Ozarks History

Information and comments about historical people and events of the Ozarks region and surrounding area.

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Location: Missouri

I'm a freelance writer specializing in the history of the Ozarks and surrounding region. I've written fourteen nonfiction books, two novels, and numerous articles. My latest books are A Concise Encyclopedia of the Ozarks, Bushwhacker Belles, and Wicked Women of Missouri.

Saturday, March 26, 2016

Richard “Silver Dick” Bland

Richard Parks Bland was a U. S. congressman representing south central Missouri for approximately twenty-five years during the late nineteenth century. He was known as “The Great Commoner” because of his efforts to help the common man but mostly as “Silver Dick” because of his advocacy of “free silver” and bimetallism.
Free silver, or the unlimited coinage of silver, and bimetallism, the use of silver in addition to gold as a monetary standard, were heated issues during the late nineteenth century. They were considered inflationary policies and were, therefore, opposed by banks and other creditors but were favored by debtors, Western silver miners, and many Midwest farmers (who sought higher prices for their goods).
Bland is perhaps best remembered as co-sponsor of the Bland-Allison Act of 1878, which was enacted into law over President Rutherford B. Hayes’s veto. Also called the Grand Bland Plan, it required the U.S. government to buy between two and four million dollars’ worth of silver each month to be put into circulation as silver dollars. The act was replaced in 1890 by the Sherman Silver Purchase Act, which in turn was repealed in 1893.
However, free silver and bimetallism remained important political issues for several more years, until the gold standard triumphed as America’s monetary standard. (The gold standard was later abandoned as well.) Indeed, silver was the most important issue of the 1896 election, in which Bland ran against William Jennings Bryan (also a silver advocate) for the Democratic Party nomination. Bland was the favorite going into the convention but lacked enough votes to secure the nomination on the first, second, and third ballots, receiving fewer votes each time. The “silver-tongued” Bryan overtook him on the fourth ballot and finally secured the nomination on the fifth.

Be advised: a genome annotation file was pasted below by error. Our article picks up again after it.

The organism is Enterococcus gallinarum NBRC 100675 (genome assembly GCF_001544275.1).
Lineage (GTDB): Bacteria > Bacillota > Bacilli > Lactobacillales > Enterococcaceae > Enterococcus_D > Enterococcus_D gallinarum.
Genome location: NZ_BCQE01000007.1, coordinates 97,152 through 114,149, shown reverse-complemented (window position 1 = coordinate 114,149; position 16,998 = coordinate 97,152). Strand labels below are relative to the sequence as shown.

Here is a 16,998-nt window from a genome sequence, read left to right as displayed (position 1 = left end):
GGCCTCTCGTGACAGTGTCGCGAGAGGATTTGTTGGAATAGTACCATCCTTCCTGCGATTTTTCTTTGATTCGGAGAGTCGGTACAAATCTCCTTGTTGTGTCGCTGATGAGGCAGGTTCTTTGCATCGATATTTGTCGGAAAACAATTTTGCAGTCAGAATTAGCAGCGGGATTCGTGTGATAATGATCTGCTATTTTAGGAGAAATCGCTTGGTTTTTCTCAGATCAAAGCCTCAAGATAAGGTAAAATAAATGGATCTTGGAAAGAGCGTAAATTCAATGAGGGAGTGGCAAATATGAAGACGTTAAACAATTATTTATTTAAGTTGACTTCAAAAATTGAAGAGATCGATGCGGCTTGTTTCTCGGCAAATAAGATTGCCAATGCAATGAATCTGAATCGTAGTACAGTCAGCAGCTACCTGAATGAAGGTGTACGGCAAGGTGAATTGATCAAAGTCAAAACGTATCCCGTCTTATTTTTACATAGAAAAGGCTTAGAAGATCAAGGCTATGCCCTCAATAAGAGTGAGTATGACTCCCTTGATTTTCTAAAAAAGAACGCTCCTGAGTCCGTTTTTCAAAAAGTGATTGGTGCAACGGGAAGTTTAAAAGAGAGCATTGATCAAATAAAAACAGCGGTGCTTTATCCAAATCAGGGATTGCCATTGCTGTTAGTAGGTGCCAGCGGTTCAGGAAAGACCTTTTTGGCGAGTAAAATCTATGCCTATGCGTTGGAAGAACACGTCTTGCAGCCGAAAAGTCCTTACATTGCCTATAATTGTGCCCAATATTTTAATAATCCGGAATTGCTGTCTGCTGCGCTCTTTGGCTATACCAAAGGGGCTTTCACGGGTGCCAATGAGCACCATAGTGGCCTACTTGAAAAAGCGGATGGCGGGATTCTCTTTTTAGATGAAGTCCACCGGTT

Bland died on June 15, 1899, and two days later a large memorial service was held in Lebanon, where he had lived for many years. Three years later, on June 17, 1901, a life-size bronze monument was unveiled and dedicated to Bland at Lebanon. Again, the event was largely attended, with spectators coming from miles away.
The town of Bland, Missouri, located in southwestern Gasconade County, is named for Richard P. Bland.

Sunday, March 20, 2016

Sarah Jane Smith: Condemned to Death

When Mary Surratt was hanged in July 1865 for conspiracy to assassinate President Abraham Lincoln, she became the first woman ever executed by the U.S. government. Only Sarah Jane Smith’s fragile health and dubious mental capacity kept her from beating that mark by almost a year. Federal authorities were hesitant to impose death sentences on women during the Civil War—and even more hesitant to carry them out.